Southern Sudan: Oil Investor Banking on Secession?
Wednesday, 03 June 2009
At Glopac’s Africa Petroleum Frontiers day, Jarch Capital’s Phillipe Heilberg banked on Southern Sudan’s quick independence to capitalise on his newly acquired assets. By Andrea Bohnstedt. 

Bullish on Secession 
It was a presentation that raised a few eyebrows in an audience well accustomed to doing business in difficult environments: Phillipe Heilberg had been invited to speak about investment opportunities in Southern Sudan at the African Petroleum Frontiers event held by Global Pacific and Partners on 27 May 2009 in London. Jarch Capital is, Philippe Heilberg explained, a holding company focused on natural resources – and investments in countries where he anticipates ‘sovereignty changes’. He expects Southern Sudan to become independent in the next five years at the latest, possibly already in the next two years, either as a result of voting to secede in the referendum scheduled for 2011, or through a unilateral declaration of independence. His prediction is that international recognition, led by the US, will follow quickly. 

By then, presumably his company’s assets in this region would rapidly gain in value: According to Heilberg, Jarch has already taken out a 50-year lease for 400,000 hectares in Unity State – a deal that made headlines earlier in 2009. Jarch had also acquired a 70% stake in LEAC, a company owned by Gabriel Matip, the eldest son of General Paulino Matip Nhial, now the Deputy Commander-in-Chief of the Sudan People's Liberation Army (SPLA) and former head of the South Sudan Defence Force (SSDF). The latter is also a member of the Jarch local advisory board. Before joining the SPLA, Matip had fought against the SPLA and the current regime.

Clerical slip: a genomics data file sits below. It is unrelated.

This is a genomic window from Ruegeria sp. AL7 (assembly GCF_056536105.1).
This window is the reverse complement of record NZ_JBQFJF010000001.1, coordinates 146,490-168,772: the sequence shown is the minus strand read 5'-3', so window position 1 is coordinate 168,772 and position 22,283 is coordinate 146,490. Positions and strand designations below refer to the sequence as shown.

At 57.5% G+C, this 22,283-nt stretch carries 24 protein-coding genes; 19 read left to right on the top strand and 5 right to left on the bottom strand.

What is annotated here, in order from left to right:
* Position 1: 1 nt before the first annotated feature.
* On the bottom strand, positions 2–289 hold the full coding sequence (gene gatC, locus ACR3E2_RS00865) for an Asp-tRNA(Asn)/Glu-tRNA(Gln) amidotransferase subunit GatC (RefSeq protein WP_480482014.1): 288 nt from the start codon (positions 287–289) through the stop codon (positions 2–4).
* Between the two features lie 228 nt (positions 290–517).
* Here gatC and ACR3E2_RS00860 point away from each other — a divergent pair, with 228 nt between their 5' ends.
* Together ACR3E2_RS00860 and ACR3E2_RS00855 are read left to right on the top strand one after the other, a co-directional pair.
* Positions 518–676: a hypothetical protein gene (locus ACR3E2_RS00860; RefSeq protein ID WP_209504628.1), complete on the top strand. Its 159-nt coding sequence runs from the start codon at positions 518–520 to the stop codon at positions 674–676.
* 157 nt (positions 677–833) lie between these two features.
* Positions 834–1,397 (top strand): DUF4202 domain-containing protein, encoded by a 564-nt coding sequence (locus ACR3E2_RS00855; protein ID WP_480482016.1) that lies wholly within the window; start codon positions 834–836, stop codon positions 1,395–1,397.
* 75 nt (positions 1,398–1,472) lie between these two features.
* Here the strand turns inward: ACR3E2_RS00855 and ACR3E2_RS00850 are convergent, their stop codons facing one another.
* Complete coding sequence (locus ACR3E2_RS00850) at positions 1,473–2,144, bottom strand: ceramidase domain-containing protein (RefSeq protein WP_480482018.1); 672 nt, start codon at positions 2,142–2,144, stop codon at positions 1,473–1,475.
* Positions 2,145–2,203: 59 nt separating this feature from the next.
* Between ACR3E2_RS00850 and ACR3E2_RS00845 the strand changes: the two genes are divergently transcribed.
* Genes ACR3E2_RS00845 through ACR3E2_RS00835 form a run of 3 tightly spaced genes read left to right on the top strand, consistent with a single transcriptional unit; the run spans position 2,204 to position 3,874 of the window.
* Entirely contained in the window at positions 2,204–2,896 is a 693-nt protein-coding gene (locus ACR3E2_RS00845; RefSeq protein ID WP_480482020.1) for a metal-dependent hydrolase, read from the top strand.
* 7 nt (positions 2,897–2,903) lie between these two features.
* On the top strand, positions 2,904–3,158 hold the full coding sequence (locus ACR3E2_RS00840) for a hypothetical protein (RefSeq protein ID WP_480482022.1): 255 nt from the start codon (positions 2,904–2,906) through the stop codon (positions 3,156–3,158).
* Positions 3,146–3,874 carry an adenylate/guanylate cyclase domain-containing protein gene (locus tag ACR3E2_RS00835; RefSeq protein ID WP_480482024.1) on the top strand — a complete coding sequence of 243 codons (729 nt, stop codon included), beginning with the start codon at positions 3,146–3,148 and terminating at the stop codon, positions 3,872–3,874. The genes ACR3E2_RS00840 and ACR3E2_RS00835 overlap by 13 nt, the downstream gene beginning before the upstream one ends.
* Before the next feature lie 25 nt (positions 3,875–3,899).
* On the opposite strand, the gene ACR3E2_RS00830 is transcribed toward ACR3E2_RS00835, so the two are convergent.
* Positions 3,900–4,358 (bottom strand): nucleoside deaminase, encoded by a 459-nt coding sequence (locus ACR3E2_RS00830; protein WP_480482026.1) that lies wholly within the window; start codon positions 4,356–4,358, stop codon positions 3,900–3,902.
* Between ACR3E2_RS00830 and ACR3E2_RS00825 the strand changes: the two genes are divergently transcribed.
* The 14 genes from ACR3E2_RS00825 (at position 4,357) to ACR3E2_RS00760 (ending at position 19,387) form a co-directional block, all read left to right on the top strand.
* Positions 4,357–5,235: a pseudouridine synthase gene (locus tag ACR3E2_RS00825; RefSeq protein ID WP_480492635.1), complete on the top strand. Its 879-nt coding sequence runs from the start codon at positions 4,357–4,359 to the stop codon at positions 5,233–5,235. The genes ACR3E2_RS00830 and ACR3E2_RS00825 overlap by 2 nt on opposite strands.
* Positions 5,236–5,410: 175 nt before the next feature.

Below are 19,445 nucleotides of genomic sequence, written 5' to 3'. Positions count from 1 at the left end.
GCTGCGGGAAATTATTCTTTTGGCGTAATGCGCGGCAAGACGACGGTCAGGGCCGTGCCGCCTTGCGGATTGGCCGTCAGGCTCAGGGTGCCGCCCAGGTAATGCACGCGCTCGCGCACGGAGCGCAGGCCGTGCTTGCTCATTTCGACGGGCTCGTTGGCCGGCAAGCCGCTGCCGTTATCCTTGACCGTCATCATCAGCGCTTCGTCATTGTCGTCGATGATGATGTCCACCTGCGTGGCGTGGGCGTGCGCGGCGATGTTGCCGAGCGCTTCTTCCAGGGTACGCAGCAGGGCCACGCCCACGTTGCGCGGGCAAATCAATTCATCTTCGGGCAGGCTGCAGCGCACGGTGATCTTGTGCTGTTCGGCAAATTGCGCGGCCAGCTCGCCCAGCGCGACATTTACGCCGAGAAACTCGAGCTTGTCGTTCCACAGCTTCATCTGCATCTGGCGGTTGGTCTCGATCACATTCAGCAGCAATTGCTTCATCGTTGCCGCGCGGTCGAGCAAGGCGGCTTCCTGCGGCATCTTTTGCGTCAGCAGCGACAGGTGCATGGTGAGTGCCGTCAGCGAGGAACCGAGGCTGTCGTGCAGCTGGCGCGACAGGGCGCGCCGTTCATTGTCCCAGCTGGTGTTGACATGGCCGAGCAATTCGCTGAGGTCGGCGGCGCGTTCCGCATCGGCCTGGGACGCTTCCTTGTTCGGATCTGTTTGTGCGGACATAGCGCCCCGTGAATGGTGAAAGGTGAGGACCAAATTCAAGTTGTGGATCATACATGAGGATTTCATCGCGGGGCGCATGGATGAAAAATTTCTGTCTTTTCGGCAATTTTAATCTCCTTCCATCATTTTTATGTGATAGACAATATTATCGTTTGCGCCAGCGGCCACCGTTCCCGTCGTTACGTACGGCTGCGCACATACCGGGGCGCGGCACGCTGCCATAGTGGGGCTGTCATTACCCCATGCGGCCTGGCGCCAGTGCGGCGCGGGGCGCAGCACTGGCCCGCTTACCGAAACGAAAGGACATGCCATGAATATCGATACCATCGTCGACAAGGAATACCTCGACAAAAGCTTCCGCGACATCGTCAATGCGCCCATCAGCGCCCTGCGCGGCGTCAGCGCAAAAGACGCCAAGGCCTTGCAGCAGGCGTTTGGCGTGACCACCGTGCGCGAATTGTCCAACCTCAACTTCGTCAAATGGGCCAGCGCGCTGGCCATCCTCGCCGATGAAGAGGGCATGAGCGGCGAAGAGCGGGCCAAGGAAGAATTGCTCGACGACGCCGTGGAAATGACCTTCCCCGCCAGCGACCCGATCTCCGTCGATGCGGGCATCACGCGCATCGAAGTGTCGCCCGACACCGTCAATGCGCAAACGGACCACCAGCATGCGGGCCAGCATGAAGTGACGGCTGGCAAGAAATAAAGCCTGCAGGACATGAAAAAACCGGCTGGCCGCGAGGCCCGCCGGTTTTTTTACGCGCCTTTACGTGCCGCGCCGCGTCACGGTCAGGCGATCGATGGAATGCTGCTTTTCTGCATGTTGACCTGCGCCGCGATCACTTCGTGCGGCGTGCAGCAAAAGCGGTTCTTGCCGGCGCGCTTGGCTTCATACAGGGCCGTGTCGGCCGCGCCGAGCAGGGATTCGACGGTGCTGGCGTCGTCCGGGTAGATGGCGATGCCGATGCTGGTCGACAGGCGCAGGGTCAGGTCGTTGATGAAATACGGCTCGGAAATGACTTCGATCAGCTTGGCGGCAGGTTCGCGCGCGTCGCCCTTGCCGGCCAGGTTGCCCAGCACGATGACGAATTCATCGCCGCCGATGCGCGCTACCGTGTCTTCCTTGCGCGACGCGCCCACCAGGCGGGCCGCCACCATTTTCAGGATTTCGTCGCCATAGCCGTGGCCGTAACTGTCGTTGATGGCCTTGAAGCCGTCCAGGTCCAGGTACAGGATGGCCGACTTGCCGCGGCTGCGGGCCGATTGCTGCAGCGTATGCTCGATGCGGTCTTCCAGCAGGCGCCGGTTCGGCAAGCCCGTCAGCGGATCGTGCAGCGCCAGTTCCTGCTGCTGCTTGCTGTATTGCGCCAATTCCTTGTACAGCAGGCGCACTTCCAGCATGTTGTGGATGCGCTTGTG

Tried and Tested Model? 
High food prices have triggered a renewed interest in the investment opportunities in commercial agriculture, and for all its infrastructural and political challenges, Southern Sudan does have potential for large-scale agricultural production. However, Heilberg did not go into the specifics of these plans for agricultural investments, merely adding that his firm was looking at mineral prospects as well. Agriculture is unlikely to be the final – or even intermediate interest of Jarch (and it would be an odd topic for a petroleum conference indeed). Heilberg mentioned that in a second phase, Jarch would focus on hydrocarbons, but this will be his true motivation. The south has managed to obtain exemptions from US sanctions against Sudan for sectors like agriculture and mining, but not for hydrocarbons, so claiming a stake in the hydrocarbons sector may require a few acrobatics. In addition, while Jarch Capital is a US company, its subsidiary, Jarch Management, is registered outside the US, making it easier to circumvent such restrictions. 

Jarch’s approach evokes that of White Nile, an oil exploration company that appeared to have a firm foothold in the block B originally licensed to Total, thanks to the company’s relationship with former SPLA leader and first president of Southern Sudan, John Garang. Under the CPA, existing licenses could be reviewed, but not just removed. The south’s government had argued that Total had forfeited their rights due to inactivity, whereas Total had claimed force majeure. In fact, Jarch had earlier laid claim to the same block, only to be then nudged out by White Nile – who subsequently also lost their stake in it. Shortly after the Comprehensive Peace Agreement (CPA), White-Nile backer John Garang had died in a helicopter crash, and today, after lengthy wrangles, the block is operated by a new consortium that readmits Total and includes both the north’s and the south’s oil company, plus other foreign investors. Minister of State of Energy and Mining Angelina Jany Teny herself regretted how White Nile’s case had developed since it throws doubt on the enforceability of contracts. White Nile’s example shows how fragile such investments backed by relationships with key local figures can be in an environment like Southern Sudan. In Heilberg’s case, a business partner like Matip may turn out to be a gamble, given his history of fighting with the SPLA.